The third challenge the PBoC is facing is a “well-defined regulatory framework”, Mu explained. While China does not have “big obstacles in terms of law”, regulatory measures and the requirements for the e-CNY need to be tailor-made.

Bank of Russia deputy governor Alexei Zabotkin, also a panellist at the ‘Retail CBDC: A Lesson from the Fast Movers & the Road Ahead‘ session on 3 November, stated that his country would be carefully watching the PBoC’s progress and incorporate learnings into the final decision on the introduction of its own CBDC.

“At this point, there is no predefined timeline,” he said about a potential digital ruble. But Russia’s pilot is to commence in early 2022 and based on the results, the central bank will formulate a roadmap for digital ruble deployment, Zabotkin said. In July, the central bank announced that 12 banks would be involved in initial testing.

‘Managed anonymity’ among key features

Later on in the panel discussion, Mu pointed out how the e-CNY’s design and architecture was different to that of the digital ruble. “Managed anonymity is one of the key features of our e-CNY,” he said.

The e-CNY wallet adopts tiered arrangements in order to strike a balance between privacy protection and safety requirements. Authorised operators can open four types of digital wallets for their customers and set transaction and balance caps accordingly.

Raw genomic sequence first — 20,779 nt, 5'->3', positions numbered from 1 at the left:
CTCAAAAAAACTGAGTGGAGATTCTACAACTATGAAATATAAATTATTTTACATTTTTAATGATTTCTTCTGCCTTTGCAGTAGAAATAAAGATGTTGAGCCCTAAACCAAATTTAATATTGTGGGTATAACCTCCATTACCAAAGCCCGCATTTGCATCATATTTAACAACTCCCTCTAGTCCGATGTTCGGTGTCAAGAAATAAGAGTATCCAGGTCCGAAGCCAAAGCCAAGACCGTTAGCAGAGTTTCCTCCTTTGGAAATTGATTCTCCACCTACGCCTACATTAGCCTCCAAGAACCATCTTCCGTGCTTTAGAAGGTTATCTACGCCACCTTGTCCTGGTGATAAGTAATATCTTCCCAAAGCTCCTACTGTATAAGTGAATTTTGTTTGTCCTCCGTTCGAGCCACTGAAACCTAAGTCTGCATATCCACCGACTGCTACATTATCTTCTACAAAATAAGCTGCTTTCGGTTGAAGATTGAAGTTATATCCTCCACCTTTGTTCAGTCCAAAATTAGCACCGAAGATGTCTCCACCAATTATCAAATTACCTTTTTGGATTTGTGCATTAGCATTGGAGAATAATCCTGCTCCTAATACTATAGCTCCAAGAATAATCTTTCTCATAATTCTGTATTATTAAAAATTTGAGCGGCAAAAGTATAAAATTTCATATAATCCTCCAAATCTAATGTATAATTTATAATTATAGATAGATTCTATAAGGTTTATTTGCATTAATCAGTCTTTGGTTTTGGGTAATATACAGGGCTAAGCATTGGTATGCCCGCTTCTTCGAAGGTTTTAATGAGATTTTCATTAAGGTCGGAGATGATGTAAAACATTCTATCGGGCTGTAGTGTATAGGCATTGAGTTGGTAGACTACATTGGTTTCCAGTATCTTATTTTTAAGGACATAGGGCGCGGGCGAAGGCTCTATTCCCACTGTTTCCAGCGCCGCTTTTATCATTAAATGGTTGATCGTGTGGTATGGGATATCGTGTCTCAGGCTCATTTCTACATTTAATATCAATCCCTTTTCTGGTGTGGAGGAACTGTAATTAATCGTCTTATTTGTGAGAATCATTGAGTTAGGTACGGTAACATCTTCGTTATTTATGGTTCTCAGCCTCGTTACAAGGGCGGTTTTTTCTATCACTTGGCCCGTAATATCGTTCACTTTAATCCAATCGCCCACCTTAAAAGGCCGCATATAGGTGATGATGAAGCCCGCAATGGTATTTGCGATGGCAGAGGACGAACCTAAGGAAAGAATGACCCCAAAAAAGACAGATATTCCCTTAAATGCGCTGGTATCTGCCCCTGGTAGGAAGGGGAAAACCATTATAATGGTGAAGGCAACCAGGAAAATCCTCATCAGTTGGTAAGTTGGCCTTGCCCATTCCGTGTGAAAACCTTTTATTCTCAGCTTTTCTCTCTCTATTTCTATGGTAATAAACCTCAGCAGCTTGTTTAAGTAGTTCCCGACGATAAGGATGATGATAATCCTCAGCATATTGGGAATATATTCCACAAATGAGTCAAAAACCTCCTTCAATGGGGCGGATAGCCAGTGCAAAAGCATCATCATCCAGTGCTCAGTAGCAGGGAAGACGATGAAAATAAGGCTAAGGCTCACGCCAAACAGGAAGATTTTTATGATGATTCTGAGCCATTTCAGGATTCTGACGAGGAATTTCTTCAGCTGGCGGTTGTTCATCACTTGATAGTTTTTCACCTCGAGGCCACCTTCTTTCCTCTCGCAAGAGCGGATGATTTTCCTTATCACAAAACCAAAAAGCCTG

“Currently the least privileged wallets can be opened with only a phone number and are fully anonymous even to the PBoC and authorised operators,” Mu explained. Daily transactions for this type of e-wallet holder would be capped at RMB5,000 (about £577), with an annual cap of RMB50,000 (about £5,770). The highest privileged e-wallet would have to be opened at a bank counter with personal identification, with no transaction cap imposed.

He reiterated that the e-CNY system would collect less transaction information than traditional digital payment services. The PBoC “does not provide the information to any third-party or other government agencies unless stipulated otherwise by law or regulations,” Mu said.

Strengthening data protection

Personal data protection is “high” on the PBoC’s agenda, the central bank’s governor Yi Gang said in a keynote speech at Hong Kong FinTech Week. “Recently, we have focused on cracking down on excessive collection of consumer data and ‘unfair clauses’, which require consumers to hand over personal information in exchange for financial services,” Yi said.